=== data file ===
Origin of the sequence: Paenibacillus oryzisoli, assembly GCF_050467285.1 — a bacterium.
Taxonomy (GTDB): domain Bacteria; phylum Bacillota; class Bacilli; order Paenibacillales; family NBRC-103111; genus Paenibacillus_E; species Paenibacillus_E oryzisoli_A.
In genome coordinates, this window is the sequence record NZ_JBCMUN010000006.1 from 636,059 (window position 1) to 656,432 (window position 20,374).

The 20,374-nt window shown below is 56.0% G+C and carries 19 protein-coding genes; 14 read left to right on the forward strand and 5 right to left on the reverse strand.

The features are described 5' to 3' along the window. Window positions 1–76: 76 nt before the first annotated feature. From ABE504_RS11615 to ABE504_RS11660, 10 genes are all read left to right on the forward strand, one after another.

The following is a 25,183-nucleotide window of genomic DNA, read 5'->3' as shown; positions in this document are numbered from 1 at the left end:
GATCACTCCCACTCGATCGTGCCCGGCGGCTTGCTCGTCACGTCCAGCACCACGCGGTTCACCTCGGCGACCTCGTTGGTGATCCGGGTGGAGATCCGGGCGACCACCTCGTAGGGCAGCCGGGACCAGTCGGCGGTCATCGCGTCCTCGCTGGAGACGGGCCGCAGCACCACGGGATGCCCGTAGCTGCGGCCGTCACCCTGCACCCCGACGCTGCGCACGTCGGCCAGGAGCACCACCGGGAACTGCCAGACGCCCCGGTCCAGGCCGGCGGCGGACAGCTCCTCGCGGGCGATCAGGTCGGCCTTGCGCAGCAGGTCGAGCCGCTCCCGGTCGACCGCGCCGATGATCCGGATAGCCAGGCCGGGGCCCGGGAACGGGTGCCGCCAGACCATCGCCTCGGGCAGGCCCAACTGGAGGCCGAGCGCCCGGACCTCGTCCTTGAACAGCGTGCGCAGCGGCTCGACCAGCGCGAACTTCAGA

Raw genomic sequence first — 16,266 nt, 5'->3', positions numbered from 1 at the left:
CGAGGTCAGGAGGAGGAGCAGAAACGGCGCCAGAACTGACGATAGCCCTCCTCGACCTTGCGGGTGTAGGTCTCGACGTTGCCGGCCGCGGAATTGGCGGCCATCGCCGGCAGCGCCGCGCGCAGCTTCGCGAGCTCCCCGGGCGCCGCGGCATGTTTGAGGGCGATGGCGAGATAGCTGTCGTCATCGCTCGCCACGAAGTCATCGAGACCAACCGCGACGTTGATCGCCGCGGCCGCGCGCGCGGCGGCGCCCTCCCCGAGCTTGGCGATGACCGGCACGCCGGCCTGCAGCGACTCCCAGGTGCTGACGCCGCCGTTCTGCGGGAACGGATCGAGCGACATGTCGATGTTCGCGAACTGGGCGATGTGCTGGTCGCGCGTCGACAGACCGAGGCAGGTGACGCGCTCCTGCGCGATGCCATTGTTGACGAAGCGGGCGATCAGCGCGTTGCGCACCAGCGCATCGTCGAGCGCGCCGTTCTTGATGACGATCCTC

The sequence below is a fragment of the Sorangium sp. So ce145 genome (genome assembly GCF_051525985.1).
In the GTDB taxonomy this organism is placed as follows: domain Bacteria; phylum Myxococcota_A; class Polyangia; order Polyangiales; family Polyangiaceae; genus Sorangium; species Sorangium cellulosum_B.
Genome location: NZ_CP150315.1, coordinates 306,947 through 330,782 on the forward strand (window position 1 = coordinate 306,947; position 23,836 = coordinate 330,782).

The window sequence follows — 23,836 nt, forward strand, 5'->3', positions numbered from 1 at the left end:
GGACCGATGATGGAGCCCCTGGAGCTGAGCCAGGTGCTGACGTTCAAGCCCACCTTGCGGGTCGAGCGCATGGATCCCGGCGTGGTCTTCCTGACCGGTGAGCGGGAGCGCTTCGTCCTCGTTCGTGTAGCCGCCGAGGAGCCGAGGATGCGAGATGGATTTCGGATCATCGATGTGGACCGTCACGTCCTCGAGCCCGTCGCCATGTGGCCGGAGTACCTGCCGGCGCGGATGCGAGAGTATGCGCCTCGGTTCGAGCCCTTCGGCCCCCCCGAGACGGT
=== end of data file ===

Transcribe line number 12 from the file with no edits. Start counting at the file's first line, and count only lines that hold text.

Genome location: NZ_CP150315.1, coordinates 306,947 through 330,782 on the forward strand (window position 1 = coordinate 306,947; position 23,836 = coordinate 330,782).